Doug Neil

There has been a lot of good news lately when it comes to broadband and finally addressing the lack of connectivity in rural, underserved areas here in Montana and elsewhere.

This year stands to be a crucial year to make further progress. Thanks to Senator Tester’s leadership, the Broadband Equity, Access, and Deployment (BEAD) program established in the bipartisan Infrastructure Law will unleash tens of billions in federal dollars to be allocated to states to expand access.

We have all the resources we need to get every Montanan and American online, but there is one often-overlooked aspect of broadband expansion that is standing in the way: outdated rules for utility pole access. Utility poles may seem mundane, but they are invaluable to broadband deployment.

To expand connectivity, providers will need access to utility poles to fasten the necessary equipment. Providers don’t typically own the utility poles that they need to fasten equipment to, so in order to do so they first must be granted access by the actual pole owners, which are usually utilities, electric companies and co-ops.

Sometimes this negotiation ends up being a headache that delays deployment for Americans without access - disputes arise between providers and pole owners about maintenance fees and pole replacements costs, among other things.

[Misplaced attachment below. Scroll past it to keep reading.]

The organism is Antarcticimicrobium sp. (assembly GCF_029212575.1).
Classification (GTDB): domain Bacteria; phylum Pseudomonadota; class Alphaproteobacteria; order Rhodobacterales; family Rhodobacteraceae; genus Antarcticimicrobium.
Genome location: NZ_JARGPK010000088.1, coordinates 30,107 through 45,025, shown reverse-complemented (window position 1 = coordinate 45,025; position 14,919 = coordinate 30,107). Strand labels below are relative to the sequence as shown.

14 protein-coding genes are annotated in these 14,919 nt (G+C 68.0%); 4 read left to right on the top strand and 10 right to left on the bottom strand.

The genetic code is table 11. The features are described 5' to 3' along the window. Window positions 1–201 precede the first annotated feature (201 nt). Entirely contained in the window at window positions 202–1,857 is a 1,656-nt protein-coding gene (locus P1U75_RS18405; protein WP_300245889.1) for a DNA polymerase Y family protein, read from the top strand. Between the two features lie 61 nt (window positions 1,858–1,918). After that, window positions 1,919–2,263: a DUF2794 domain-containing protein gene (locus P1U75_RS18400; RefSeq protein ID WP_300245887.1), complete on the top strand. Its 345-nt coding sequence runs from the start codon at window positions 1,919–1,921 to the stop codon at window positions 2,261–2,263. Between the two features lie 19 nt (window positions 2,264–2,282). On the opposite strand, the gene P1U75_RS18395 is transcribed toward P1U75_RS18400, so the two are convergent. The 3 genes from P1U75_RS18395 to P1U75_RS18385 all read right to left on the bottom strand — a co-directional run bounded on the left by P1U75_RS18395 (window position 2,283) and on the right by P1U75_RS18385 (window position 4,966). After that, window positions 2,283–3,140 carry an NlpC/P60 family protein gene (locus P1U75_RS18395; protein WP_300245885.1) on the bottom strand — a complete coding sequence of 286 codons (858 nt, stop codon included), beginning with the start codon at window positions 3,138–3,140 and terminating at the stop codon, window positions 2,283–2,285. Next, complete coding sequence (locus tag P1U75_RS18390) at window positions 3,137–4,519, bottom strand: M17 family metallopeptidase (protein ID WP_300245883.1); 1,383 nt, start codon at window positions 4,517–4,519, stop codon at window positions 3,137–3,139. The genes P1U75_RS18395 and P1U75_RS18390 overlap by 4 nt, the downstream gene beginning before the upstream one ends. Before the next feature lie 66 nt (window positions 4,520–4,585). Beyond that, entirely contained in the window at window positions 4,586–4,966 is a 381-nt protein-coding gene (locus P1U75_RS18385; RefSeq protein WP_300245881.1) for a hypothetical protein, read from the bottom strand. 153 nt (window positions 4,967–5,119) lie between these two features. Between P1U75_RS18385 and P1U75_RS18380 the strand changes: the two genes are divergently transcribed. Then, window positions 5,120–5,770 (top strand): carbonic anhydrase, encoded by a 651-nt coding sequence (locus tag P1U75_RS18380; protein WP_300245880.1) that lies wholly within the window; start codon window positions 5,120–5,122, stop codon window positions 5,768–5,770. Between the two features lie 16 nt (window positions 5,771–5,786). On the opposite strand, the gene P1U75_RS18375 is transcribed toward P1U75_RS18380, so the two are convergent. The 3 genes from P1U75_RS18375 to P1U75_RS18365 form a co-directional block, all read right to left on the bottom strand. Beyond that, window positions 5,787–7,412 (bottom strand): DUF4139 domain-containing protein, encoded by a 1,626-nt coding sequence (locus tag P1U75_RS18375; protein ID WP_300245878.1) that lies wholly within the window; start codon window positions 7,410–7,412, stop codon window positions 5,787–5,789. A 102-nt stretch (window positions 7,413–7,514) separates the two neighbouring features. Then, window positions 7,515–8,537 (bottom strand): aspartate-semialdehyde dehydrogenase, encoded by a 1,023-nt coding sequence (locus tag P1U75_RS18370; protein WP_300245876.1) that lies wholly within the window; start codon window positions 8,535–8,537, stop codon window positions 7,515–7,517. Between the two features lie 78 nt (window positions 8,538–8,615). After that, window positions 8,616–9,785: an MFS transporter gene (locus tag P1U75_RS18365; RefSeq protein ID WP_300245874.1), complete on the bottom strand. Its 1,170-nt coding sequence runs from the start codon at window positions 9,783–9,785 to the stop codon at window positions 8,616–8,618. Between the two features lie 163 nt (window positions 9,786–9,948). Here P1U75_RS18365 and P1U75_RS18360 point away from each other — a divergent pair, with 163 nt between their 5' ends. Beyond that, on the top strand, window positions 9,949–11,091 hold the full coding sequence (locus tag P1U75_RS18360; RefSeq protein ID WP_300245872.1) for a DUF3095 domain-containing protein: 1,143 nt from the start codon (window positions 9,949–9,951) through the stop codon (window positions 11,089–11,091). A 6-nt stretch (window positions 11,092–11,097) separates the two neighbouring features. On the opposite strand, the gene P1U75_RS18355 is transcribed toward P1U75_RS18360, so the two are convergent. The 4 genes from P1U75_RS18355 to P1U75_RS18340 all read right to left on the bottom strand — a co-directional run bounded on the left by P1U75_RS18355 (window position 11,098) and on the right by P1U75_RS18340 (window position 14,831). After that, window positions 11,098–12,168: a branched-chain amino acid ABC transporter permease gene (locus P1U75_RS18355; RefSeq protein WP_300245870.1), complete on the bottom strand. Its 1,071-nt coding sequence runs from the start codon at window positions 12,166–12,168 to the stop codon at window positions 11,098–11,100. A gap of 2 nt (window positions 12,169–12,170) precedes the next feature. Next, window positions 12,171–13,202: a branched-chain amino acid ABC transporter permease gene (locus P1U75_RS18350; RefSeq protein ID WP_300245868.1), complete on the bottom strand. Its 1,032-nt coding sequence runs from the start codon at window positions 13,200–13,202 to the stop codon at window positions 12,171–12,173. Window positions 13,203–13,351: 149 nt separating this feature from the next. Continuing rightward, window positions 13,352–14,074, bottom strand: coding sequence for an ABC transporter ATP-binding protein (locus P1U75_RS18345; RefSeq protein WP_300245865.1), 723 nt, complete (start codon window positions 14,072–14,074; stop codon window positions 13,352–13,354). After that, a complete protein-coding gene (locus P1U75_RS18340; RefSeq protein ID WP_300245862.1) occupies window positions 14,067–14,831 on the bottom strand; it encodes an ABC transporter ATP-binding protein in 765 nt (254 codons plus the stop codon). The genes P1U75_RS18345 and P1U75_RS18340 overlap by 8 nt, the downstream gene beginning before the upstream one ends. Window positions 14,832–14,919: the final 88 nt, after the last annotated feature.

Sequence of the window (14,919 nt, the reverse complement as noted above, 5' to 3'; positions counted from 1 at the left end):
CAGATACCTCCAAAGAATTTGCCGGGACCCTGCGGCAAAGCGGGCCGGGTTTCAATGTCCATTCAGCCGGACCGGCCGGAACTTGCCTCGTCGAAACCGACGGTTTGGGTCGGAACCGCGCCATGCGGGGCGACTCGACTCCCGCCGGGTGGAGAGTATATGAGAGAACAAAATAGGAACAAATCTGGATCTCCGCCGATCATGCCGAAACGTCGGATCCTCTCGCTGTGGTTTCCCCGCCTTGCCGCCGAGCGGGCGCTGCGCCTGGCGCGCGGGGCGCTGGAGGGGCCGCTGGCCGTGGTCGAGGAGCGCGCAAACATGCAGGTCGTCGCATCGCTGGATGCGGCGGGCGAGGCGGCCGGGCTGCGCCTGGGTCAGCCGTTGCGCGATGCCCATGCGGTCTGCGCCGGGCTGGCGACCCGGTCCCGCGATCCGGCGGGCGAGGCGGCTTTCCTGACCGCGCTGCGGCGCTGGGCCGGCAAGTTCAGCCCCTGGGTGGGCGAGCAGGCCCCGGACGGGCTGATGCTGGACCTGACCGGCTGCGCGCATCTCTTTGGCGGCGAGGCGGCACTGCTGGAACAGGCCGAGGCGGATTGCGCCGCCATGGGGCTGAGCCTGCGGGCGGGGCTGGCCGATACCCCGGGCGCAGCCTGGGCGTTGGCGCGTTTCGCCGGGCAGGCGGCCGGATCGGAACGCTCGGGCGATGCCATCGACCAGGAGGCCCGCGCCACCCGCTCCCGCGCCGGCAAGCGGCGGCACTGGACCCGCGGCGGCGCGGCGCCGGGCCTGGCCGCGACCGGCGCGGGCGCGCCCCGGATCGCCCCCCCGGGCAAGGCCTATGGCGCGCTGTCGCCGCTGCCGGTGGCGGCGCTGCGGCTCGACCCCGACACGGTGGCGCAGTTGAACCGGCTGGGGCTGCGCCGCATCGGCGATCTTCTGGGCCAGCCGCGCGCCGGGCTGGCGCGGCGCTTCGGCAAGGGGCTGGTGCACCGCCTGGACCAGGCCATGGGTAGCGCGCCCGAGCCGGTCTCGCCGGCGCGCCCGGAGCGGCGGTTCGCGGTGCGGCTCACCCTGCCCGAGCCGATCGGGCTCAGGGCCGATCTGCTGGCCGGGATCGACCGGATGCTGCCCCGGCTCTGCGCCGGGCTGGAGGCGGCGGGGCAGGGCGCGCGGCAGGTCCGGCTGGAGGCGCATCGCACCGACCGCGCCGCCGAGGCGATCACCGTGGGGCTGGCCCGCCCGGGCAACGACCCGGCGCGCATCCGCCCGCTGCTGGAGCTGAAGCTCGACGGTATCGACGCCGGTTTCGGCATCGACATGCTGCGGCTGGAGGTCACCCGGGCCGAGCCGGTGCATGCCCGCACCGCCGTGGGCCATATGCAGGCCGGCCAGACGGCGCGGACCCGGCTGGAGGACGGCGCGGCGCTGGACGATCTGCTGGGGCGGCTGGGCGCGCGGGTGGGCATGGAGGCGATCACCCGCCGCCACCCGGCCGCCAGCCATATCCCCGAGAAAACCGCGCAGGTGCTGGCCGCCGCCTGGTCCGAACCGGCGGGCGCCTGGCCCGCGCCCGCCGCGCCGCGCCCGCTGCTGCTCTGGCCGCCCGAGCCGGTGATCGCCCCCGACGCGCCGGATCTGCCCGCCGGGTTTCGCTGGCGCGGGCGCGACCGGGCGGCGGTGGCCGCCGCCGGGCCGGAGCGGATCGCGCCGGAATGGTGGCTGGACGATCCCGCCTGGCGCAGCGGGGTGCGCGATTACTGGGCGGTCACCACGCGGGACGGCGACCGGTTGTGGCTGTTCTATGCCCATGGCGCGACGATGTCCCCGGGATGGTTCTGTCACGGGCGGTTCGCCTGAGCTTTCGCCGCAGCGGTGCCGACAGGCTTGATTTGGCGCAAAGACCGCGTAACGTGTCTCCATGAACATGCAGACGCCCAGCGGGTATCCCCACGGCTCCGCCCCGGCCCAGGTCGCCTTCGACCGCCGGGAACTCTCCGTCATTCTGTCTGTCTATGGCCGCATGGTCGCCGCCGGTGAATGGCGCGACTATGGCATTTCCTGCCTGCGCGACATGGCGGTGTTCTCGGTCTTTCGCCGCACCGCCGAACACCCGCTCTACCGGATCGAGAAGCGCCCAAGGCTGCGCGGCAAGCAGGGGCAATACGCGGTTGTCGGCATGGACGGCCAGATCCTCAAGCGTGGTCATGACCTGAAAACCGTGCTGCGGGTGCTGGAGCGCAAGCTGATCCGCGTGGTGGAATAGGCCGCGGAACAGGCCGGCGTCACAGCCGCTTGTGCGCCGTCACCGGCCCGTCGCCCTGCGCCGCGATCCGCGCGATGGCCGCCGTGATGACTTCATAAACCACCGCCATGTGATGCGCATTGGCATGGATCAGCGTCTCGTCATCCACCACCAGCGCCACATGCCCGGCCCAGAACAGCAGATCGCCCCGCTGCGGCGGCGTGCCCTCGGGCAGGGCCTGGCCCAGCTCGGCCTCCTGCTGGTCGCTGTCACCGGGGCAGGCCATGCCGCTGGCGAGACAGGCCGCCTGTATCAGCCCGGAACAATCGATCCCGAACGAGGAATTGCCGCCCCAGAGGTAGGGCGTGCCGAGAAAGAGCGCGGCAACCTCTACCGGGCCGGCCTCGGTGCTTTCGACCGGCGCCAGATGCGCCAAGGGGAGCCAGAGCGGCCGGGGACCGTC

When pole owners and providers argue without a quick resolution, students living in unserved areas continue to go without remote learning resources, unserved Montanans with health issues but no internet at home continue to miss out on telehealth services that could improve their health outcomes, and our country as a whole misses out on achieving its fullest potential in an environment in which every American has access. In fact, one study found that ubiquitous access for all Americans would create up to $314 billion in economic gains for the country.

Let’s not let such an unnecessary problem get in the way of closing our digital divide and helping so many. There are various simple, yet effective changes that policymakers should implement to make the pole access process more expeditious, but broadly speaking, we need a coherent system for conflict resolution.

As things stand, disputes can go on for months with no deadline in sight and no authority stepping in to find a fair compromise that is best for pole owners, providers, and most importantly, those that still lack high-speed internet access. Fixing this will be key to ensuring that we close America’s digital divide once and for all.